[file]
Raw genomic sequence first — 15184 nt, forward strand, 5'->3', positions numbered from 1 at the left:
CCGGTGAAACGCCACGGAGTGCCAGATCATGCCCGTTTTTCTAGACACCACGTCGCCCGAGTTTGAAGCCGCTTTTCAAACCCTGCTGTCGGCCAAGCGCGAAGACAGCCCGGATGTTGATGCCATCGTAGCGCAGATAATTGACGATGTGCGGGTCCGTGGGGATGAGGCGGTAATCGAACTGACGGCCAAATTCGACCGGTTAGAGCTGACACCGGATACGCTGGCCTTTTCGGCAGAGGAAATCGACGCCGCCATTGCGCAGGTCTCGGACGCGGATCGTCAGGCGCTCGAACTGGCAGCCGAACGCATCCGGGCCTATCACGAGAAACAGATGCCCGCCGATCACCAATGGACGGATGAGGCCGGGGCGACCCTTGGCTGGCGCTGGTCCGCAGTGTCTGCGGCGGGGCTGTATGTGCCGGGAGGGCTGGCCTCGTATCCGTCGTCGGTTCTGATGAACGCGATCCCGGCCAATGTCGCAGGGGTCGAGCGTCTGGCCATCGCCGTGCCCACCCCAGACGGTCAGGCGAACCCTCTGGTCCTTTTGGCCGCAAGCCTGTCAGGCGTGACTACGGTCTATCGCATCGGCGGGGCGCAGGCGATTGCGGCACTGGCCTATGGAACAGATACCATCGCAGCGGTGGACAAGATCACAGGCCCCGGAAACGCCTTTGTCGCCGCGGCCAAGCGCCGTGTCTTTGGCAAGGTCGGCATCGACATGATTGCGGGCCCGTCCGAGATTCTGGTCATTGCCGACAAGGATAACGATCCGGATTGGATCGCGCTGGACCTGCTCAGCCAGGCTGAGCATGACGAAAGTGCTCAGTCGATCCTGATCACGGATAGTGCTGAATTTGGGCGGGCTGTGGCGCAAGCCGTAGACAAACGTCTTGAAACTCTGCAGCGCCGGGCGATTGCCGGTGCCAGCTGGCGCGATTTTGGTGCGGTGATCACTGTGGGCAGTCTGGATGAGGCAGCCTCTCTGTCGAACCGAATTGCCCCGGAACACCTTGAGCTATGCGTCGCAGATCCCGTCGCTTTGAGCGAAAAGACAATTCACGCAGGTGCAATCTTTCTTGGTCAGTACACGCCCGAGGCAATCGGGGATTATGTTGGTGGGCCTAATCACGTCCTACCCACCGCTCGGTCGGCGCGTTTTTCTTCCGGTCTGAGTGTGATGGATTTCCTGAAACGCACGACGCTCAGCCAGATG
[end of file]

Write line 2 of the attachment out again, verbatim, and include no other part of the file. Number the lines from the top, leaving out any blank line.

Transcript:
CCGGTGAAACGCCACGGAGTGCCAGATCATGCCCGTTTTTCTAGACACCACGTCGCCCGAGTTTGAAGCCGCTTTTCAAACCCTGCTGTCGGCCAAGCGCGAAGACAGCCCGGATGTTGATGCCATCGTAGCGCAGATAATTGACGATGTGCGGGTCCGTGGGGATGAGGCGGTAATCGAACTGACGGCCAAATTCGACCGGTTAGAGCTGACACCGGATACGCTGGCCTTTTCGGCAGAGGAAATCGACGCCGCCATTGCGCAGGTCTCGGACGCGGATCGTCAGGCGCTCGAACTGGCAGCCGAACGCATCCGGGCCTATCACGAGAAACAGATGCCCGCCGATCACCAATGGACGGATGAGGCCGGGGCGACCCTTGGCTGGCGCTGGTCCGCAGTGTCTGCGGCGGGGCTGTATGTGCCGGGAGGGCTGGCCTCGTATCCGTCGTCGGTTCTGATGAACGCGATCCCGGCCAATGTCGCAGGGGTCGAGCGTCTGGCCATCGCCGTGCCCACCCCAGACGGTCAGGCGAACCCTCTGGTCCTTTTGGCCGCAAGCCTGTCAGGCGTGACTACGGTCTATCGCATCGGCGGGGCGCAGGCGATTGCGGCACTGGCCTATGGAACAGATACCATCGCAGCGGTGGACAAGATCACAGGCCCCGGAAACGCCTTTGTCGCCGCGGCCAAGCGCCGTGTCTTTGGCAAGGTCGGCATCGACATGATTGCGGGCCCGTCCGAGATTCTGGTCATTGCCGACAAGGATAACGATCCGGATTGGATCGCGCTGGACCTGCTCAGCCAGGCTGAGCATGACGAAAGTGCTCAGTCGATCCTGATCACGGATAGTGCTGAATTTGGGCGGGCTGTGGCGCAAGCCGTAGACAAACGTCTTGAAACTCTGCAGCGCCGGGCGATTGCCGGTGCCAGCTGGCGCGATTTTGGTGCGGTGATCACTGTGGGCAGTCTGGATGAGGCAGCCTCTCTGTCGAACCGAATTGCCCCGGAACACCTTGAGCTATGCGTCGCAGATCCCGTCGCTTTGAGCGAAAAGACAATTCACGCAGGTGCAATCTTTCTTGGTCAGTACACGCCCGAGGCAATCGGGGATTATGTTGGTGGGCCTAATCACGTCCTACCCACCGCTCGGTCGGCGCGTTTTTCTTCCGGTCTGAGTGTGATGGATTTCCTGAAACGCACGACGCTCAGCCAGATG